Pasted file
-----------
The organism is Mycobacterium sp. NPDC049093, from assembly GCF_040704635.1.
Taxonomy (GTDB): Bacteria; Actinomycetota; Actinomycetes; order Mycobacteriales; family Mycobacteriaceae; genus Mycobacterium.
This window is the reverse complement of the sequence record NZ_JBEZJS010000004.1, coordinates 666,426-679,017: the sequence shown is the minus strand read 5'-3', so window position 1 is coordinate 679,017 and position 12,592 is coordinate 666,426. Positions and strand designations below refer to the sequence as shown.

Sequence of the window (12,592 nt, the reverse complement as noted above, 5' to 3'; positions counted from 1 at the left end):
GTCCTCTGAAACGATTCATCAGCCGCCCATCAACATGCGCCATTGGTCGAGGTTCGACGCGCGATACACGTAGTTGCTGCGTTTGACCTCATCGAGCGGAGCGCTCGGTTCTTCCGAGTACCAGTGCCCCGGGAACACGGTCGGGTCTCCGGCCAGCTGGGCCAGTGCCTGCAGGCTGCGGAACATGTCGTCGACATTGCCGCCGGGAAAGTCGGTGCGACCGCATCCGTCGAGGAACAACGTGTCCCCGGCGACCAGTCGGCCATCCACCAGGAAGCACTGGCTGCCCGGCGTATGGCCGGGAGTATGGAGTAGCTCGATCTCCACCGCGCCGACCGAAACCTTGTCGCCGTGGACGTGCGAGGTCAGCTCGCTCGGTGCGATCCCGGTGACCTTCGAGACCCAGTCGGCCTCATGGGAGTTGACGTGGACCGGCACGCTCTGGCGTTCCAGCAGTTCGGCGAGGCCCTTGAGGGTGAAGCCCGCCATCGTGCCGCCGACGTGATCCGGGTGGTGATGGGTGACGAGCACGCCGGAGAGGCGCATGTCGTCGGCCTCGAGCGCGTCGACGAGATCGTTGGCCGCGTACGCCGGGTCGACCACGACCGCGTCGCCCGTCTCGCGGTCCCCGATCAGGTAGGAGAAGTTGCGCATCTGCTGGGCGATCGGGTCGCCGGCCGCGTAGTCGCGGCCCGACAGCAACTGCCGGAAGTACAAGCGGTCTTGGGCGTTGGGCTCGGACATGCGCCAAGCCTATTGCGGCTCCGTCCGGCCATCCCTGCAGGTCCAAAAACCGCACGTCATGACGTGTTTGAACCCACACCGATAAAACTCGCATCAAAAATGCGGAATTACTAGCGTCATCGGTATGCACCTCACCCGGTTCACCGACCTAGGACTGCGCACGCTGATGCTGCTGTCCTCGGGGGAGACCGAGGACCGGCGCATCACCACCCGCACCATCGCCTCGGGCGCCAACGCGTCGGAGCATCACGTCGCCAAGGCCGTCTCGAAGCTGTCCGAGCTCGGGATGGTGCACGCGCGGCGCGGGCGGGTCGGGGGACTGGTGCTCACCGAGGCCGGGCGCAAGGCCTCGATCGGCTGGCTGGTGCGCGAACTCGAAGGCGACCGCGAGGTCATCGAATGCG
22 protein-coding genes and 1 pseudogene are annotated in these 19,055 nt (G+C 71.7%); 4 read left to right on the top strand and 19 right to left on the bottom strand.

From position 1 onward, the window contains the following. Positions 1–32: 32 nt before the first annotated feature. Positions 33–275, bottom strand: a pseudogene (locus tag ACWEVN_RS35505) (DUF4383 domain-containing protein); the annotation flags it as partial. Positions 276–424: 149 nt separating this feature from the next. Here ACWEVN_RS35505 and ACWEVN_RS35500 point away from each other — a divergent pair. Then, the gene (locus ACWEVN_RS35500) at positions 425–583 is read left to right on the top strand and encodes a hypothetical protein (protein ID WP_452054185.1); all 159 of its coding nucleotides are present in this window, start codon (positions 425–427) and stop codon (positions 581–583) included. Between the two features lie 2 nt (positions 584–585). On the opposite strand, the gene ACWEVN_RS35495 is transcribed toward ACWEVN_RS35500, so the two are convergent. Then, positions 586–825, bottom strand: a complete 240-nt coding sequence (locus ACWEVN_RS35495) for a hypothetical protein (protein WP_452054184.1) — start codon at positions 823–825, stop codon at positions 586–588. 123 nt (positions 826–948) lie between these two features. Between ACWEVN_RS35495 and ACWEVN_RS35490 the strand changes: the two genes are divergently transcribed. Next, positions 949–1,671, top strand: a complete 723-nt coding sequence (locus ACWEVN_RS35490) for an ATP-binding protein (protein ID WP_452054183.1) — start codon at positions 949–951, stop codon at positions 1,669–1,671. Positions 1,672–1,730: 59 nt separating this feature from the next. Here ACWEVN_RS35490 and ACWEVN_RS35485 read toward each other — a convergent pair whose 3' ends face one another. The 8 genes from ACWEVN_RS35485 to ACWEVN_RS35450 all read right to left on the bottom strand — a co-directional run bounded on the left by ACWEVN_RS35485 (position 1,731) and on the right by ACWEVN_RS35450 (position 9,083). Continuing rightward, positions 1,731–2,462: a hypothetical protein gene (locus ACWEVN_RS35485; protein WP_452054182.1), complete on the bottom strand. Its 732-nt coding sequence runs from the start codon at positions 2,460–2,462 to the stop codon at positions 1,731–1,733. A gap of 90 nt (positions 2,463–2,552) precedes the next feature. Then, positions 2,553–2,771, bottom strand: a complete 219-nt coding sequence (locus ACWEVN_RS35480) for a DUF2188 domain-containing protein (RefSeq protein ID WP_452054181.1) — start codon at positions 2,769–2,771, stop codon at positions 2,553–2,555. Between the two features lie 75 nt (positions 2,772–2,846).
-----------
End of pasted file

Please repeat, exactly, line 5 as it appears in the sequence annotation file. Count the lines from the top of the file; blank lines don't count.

GTCCTCTGAAACGATTCATCAGCCGCCCATCAACATGCGCCATTGGTCGAGGTTCGACGCGCGATACACGTAGTTGCTGCGTTTGACCTCATCGAGCGGAGCGCTCGGTTCTTCCGAGTACCAGTGCCCCGGGAACACGGTCGGGTCTCCGGCCAGCTGGGCCAGTGCCTGCAGGCTGCGGAACATGTCGTCGACATTGCCGCCGGGAAAGTCGGTGCGACCGCATCCGTCGAGGAACAACGTGTCCCCGGCGACCAGTCGGCCATCCACCAGGAAGCACTGGCTGCCCGGCGTATGGCCGGGAGTATGGAGTAGCTCGATCTCCACCGCGCCGACCGAAACCTTGTCGCCGTGGACGTGCGAGGTCAGCTCGCTCGGTGCGATCCCGGTGACCTTCGAGACCCAGTCGGCCTCATGGGAGTTGACGTGGACCGGCACGCTCTGGCGTTCCAGCAGTTCGGCGAGGCCCTTGAGGGTGAAGCCCGCCATCGTGCCGCCGACGTGATCCGGGTGGTGATGGGTGACGAGCACGCCGGAGAGGCGCATGTCGTCGGCCTCGAGCGCGTCGACGAGATCGTTGGCCGCGTACGCCGGGTCGACCACGACCGCGTCGCCCGTCTCGCGGTCCCCGATCAGGTAGGAGAAGTTGCGCATCTGCTGGGCGATCGGGTCGCCGGCCGCGTAGTCGCGGCCCGACAGCAACTGCCGGAAGTACAAGCGGTCTTGGGCGTTGGGCTCGGACATGCGCCAAGCCTATTGCGGCTCCGTCCGGCCATCCCTGCAGGTCCAAAAACCGCACGTCATGACGTGTTTGAACCCACACCGATAAAACTCGCATCAAAAATGCGGAATTACTAGCGTCATCGGTATGCACCTCACCCGGTTCACCGACCTAGGACTGCGCACGCTGATGCTGCTGTCCTCGGGGGAGACCGAGGACCGGCGCATCACCACCCGCACCATCGCCTCGGGCGCCAACGCGTCGGAGCATCACGTCGCCAAGGCCGTCTCGAAGCTGTCCGAGCTCGGGATGGTGCACGCGCGGCGCGGGCGGGTCGGGGGACTGGTGCTCACCGAGGCCGGGCGCAAGGCCTCGATCGGCTGGCTGGTGCGCGAACTCGAAGGCGACCGCGAGGTCATCGAATGCG